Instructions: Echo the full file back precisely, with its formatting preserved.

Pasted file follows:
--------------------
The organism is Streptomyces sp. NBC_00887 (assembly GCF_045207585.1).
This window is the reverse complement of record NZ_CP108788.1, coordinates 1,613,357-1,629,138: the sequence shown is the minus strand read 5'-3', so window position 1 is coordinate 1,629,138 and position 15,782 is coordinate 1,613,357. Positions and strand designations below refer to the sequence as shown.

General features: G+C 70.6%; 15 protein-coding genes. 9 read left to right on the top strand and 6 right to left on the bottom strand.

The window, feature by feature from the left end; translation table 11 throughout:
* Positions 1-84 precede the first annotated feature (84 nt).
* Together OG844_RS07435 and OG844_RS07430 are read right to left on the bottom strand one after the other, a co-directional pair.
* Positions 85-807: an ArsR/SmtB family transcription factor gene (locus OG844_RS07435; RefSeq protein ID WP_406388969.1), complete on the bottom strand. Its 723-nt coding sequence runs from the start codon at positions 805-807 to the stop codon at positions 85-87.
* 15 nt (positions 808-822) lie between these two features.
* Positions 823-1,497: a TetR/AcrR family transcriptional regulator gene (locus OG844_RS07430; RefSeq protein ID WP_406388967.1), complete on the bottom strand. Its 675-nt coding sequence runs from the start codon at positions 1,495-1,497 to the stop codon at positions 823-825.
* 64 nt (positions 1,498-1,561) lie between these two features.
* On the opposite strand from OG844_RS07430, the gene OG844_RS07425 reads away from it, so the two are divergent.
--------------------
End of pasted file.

The organism is Streptomyces sp. NBC_00887 (assembly GCF_045207585.1).
This window is the reverse complement of record NZ_CP108788.1, coordinates 1,613,357-1,629,138: the sequence shown is the minus strand read 5'-3', so window position 1 is coordinate 1,629,138 and position 15,782 is coordinate 1,613,357. Positions and strand designations below refer to the sequence as shown.

General features: G+C 70.6%; 15 protein-coding genes. 9 read left to right on the top strand and 6 right to left on the bottom strand.

The window, feature by feature from the left end; translation table 11 throughout:
* Positions 1-84 precede the first annotated feature (84 nt).
* Together OG844_RS07435 and OG844_RS07430 are read right to left on the bottom strand one after the other, a co-directional pair.
* Positions 85-807: an ArsR/SmtB family transcription factor gene (locus OG844_RS07435; RefSeq protein ID WP_406388969.1), complete on the bottom strand. Its 723-nt coding sequence runs from the start codon at positions 805-807 to the stop codon at positions 85-87.
* 15 nt (positions 808-822) lie between these two features.
* Positions 823-1,497: a TetR/AcrR family transcriptional regulator gene (locus OG844_RS07430; RefSeq protein ID WP_406388967.1), complete on the bottom strand. Its 675-nt coding sequence runs from the start codon at positions 1,495-1,497 to the stop codon at positions 823-825.
* 64 nt (positions 1,498-1,561) lie between these two features.
* On the opposite strand from OG844_RS07430, the gene OG844_RS07425 reads away from it, so the two are divergent.